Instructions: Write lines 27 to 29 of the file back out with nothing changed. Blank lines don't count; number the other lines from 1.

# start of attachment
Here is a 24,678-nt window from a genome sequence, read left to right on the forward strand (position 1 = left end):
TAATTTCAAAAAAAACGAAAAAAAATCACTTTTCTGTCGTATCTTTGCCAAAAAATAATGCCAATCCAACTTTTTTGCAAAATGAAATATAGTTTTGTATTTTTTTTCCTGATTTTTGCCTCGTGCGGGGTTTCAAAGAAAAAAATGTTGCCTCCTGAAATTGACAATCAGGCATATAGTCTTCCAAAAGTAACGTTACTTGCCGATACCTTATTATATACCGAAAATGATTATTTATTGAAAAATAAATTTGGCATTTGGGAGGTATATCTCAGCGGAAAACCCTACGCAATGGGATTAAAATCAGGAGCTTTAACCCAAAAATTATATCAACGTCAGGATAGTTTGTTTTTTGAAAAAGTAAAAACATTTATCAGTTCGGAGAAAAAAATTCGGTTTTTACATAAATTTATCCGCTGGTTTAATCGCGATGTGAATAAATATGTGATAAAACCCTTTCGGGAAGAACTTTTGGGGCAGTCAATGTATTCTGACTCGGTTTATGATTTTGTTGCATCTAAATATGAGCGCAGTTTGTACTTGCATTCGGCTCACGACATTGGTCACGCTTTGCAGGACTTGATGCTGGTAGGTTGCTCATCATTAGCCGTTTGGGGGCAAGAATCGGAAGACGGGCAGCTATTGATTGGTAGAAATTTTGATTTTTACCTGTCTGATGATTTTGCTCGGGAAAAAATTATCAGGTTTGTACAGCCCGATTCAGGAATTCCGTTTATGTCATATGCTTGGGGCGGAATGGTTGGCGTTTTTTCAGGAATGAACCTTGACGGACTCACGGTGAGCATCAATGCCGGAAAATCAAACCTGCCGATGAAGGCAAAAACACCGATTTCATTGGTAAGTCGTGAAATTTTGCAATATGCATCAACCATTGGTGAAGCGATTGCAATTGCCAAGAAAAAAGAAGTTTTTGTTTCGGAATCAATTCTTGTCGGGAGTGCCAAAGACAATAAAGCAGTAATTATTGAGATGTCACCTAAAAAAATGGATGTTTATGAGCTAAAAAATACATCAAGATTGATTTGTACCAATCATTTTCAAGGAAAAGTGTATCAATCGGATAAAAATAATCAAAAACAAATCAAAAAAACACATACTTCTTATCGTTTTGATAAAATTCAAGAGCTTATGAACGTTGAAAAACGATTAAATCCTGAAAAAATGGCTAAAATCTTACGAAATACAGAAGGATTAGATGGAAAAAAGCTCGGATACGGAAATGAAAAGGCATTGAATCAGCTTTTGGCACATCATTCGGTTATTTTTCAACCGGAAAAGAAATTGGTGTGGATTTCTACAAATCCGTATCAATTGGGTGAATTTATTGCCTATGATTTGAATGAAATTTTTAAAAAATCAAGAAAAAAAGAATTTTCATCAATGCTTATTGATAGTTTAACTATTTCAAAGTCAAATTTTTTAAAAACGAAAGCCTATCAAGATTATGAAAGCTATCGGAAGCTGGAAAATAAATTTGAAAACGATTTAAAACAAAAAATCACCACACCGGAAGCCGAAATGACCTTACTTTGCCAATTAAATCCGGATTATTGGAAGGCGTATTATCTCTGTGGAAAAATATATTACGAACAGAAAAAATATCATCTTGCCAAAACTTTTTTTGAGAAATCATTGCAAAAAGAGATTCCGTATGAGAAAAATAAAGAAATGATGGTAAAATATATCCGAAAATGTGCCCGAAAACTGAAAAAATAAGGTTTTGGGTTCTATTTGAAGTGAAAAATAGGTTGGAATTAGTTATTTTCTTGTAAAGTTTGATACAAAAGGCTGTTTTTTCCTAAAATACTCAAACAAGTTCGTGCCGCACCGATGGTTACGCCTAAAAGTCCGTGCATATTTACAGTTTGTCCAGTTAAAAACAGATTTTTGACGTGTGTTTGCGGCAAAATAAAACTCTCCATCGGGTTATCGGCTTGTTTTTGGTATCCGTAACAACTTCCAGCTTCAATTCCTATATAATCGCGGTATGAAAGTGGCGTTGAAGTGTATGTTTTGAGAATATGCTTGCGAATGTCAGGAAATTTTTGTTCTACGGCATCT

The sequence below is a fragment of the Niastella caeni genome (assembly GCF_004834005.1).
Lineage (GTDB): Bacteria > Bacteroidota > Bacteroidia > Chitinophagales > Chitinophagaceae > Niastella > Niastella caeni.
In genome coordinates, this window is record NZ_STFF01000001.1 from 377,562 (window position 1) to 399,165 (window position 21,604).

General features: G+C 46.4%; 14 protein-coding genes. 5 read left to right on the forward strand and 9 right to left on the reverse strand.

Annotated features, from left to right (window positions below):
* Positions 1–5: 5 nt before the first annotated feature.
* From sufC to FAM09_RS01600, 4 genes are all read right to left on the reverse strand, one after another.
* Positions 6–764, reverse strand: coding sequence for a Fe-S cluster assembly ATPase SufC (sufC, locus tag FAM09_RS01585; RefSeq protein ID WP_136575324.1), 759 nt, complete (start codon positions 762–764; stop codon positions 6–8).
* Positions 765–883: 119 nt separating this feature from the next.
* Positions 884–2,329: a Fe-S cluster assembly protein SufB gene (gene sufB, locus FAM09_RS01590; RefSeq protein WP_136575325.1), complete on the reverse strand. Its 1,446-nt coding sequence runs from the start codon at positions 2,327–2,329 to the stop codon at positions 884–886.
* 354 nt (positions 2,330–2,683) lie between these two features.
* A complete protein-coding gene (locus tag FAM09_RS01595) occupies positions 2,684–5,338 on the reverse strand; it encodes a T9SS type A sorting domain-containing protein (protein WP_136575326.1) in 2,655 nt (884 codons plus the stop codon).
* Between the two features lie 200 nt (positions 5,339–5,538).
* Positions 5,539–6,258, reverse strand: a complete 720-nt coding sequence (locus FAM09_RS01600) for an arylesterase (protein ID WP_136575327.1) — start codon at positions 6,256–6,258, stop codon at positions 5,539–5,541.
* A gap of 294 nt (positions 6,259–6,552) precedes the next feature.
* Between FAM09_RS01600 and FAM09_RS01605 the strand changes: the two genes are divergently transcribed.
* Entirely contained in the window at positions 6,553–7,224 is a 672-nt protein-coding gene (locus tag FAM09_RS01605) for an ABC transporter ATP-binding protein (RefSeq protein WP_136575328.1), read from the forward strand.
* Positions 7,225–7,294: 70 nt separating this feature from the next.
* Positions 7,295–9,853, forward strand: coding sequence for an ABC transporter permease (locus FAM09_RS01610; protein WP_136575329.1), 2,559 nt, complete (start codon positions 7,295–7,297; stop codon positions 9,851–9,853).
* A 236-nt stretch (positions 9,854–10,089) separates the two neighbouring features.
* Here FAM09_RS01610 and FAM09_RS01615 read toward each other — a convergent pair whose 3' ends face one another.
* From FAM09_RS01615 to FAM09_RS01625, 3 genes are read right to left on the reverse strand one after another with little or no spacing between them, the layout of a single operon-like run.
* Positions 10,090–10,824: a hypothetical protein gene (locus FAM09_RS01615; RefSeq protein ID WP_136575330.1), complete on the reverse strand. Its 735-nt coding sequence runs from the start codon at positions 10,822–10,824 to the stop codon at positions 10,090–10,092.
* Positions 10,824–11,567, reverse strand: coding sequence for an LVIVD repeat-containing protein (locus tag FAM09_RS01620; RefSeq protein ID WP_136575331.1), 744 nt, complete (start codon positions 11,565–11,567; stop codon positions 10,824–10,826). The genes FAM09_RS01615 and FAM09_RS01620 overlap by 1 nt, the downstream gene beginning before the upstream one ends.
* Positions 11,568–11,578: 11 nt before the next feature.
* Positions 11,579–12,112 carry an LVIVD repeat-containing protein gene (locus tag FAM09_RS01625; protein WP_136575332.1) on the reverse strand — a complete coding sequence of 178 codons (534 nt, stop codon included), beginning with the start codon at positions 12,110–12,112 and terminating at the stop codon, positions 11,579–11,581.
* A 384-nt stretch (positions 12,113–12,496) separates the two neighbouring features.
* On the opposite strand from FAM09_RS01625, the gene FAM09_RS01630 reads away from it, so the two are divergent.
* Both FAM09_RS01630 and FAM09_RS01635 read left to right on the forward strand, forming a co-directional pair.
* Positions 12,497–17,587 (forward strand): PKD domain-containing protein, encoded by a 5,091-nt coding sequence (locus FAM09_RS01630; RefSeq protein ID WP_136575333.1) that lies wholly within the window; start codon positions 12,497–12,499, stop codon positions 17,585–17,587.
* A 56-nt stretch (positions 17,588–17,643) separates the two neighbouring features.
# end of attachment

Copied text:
* Positions 11,568–11,578: 11 nt before the next feature.
* Positions 11,579–12,112 carry an LVIVD repeat-containing protein gene (locus tag FAM09_RS01625; protein WP_136575332.1) on the reverse strand — a complete coding sequence of 178 codons (534 nt, stop codon included), beginning with the start codon at positions 12,110–12,112 and terminating at the stop codon, positions 11,579–11,581.
* A 384-nt stretch (positions 12,113–12,496) separates the two neighbouring features.